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A few days ago, a major international organization asked me for money--a sure sign that I am about to enter the real world. The solicitor was not some political action committee or prestigious foundation, however. To my mild surprise, it was none other than Mother Harvard herself, asking me for cash on what promised to be the first of many occasions.
We are introduced to Harvard's behemoth fundraising machine gently, through a Senior Gift committee composed of an overwhelming number of seniors charged with getting their friends to give to Harvard in the name of the Class.
In the letter I received the other day, the Senior Gift co-chairs informed me about the program, explaining that they were asking me and all of my fellow seniors to "give back to Harvard-Radcliffe." They said the Senior Gift is a monetary donation which is used for such noble causes as student financial aid. They said that the Senior Gift is "an integral part" of Harvard's operating budget, reminding me that "if you have taken advantage of any of Harvard's assets, then you have benefited from past Senior Gifts."
This appeal did not impress me. It confused me. I didn't dispute Harvard's incredible resources, but I thought these resources were what compelled me to pay such a staggering tuition.
Furthermore, it occurred to me that if my giving $35--the amount of the average donation per senior--is integral to Harvard's budget, then Harvard is much worse off than I had heard. Does Harvard really have to mooch off of its graduating seniors in order to provide its basic programs and services?
Saddled with this fear about the future of my soon-to-be alma mater, I consulted one of the Senior Gift organizers in my house. (They're not hard to find around campus; there are 31 organizers on the letterhead alone.) This fellow senior allayed my fears. Harvard will probably survive without my $35, she reassured me. In fact, as I learned later, Harvard could easily get by without the entire Senior Gift. Last year, the Class of 1993 displayed its class spirit by handing over a not-so-whopping $41,000 to Harvard. To put that number in perspective, that's less than the tuition, room, and board, for two students. And that was the most any class had ever given.
I knew there had to be another reason for the existence of the Senior Gift. Sure enough, the fellow senior I consulted offered me a much better explanation. "It gets you into the habit of giving to Harvard," she told me.
This argument made a lot of sense. While the Senior Gift clearly has a negligible effect on the University, it's hard to deny that alumni contributions as a whole must play a huge role. (After all, Harvard has to get names for its buildings.) And I understand that giving is not something that comes naturally to everyone; it does have to be learned. What better way to learn than through the Senior Gift, a concerted drive by members of the class to pump their friends for a token donation of cash.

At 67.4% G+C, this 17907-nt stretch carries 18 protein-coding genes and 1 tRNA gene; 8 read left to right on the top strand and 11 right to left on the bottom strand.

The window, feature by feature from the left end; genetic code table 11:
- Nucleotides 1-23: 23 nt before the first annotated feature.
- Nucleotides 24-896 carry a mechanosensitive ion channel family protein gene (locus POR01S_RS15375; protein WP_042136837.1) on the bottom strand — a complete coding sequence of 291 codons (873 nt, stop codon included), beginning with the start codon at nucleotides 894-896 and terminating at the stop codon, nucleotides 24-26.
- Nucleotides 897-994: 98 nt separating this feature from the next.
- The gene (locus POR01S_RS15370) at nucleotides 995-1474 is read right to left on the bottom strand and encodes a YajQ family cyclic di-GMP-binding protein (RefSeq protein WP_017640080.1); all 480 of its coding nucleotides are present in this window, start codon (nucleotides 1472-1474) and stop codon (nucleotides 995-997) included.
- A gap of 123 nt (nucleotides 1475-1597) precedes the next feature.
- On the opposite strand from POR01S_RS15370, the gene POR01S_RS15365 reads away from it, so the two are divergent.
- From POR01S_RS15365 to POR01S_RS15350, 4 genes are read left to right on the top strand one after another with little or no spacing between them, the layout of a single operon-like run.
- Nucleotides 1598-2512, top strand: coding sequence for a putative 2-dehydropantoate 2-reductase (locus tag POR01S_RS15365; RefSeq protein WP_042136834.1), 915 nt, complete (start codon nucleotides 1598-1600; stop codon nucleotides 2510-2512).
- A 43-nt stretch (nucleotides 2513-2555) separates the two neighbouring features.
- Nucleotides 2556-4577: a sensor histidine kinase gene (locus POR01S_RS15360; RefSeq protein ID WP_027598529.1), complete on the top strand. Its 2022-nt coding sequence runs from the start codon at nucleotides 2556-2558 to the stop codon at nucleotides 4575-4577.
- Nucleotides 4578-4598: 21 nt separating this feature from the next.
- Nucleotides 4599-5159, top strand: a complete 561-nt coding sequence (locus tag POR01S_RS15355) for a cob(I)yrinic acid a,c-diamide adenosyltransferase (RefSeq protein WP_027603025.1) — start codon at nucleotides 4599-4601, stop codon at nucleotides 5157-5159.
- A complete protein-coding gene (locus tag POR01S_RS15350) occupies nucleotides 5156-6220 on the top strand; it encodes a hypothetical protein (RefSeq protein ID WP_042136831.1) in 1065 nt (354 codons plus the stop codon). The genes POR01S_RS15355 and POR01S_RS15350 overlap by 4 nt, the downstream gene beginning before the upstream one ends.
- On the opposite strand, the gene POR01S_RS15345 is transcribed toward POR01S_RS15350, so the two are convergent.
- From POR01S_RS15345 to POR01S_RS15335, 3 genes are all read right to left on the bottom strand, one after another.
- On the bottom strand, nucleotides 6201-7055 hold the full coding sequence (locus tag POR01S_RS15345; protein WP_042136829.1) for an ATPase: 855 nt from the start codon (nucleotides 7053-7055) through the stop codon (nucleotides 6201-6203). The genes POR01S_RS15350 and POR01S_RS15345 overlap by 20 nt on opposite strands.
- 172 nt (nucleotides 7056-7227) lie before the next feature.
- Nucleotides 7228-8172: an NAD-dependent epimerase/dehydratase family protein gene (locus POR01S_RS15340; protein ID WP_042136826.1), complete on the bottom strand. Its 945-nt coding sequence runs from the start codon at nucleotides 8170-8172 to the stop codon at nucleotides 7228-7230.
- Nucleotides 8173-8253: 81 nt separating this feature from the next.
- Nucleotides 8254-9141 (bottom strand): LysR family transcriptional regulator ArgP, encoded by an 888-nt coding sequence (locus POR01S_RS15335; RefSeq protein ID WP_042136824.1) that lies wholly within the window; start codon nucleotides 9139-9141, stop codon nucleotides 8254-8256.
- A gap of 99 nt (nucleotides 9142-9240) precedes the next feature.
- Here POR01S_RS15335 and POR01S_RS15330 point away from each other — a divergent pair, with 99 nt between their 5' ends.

But just as I prepared to write out a check to Harvard, I learned that not everybody is asked to make merely a symbolic donation. A few select students (i.e. students from wealthy families) are asked to pay more. In fact, the Senior Gift has a separate Special Gifts committee established just to woo these "special" students.
Now this really troubled me. If the goal of the exercise is to encourage the habit of giving, why ask different people to give different amounts? To encourage giving proportional to one's income, was the answer co-chair A. Jabbar Abdi '94 gave The Crimson in a recent interview.
But the amount we are expected to give, as graduating seniors, seems to have less to do with our income and more to do with our parents' income. In fact, while we're on the subject, how many seniors have that much independently-earned, disposable income to contribute anyway? Most of us receive some or all of our money from scholarships and parents, which many of us then supplement through part-time employment. Hardly the makings of true financial independence.
Yet Mother Harvard tells all of us that we have to contribute money right now in order to show that we care. What's more, our supposedly independent gift will be judged generous or not generous--"special" or not, as the committee euphemistically refers to it--on the basis of our parents' income, not ours.
The irony is that most of us give generously of our time, perhaps our only true possession at this stage of the game. Through these gifts, Mother Harvard benefits by its association with everything that we do. Harvard benefits when we teach in the Cambridge schools and it benefits when we host international mock government programs in Europe. Harvard benefits when we participate on one of its dozens of athletic teams and it benefits when we win prestigious scholarships. The list goes on and on. And no one should have any doubts that these benefits are worth more than $41,000.
After four years of participating in this type of generous giving, Harvard informs me and all my fellow seniors that we must be trained to start giving for real. Could it be that Harvard College, supposedly one of the best liberal arts colleges in the world, does not understand that giving can take many forms?
Instead of hitting us up for money, Harvard should be thanking us for what we have already contributed, which, it seems to me, the school attempts to do with an embarrassingly large number of celebrations that lead up to our graduation.
This ludicrous Senior Gift, then, is only a small part of the Senior year experience. But it is still inappropriate.
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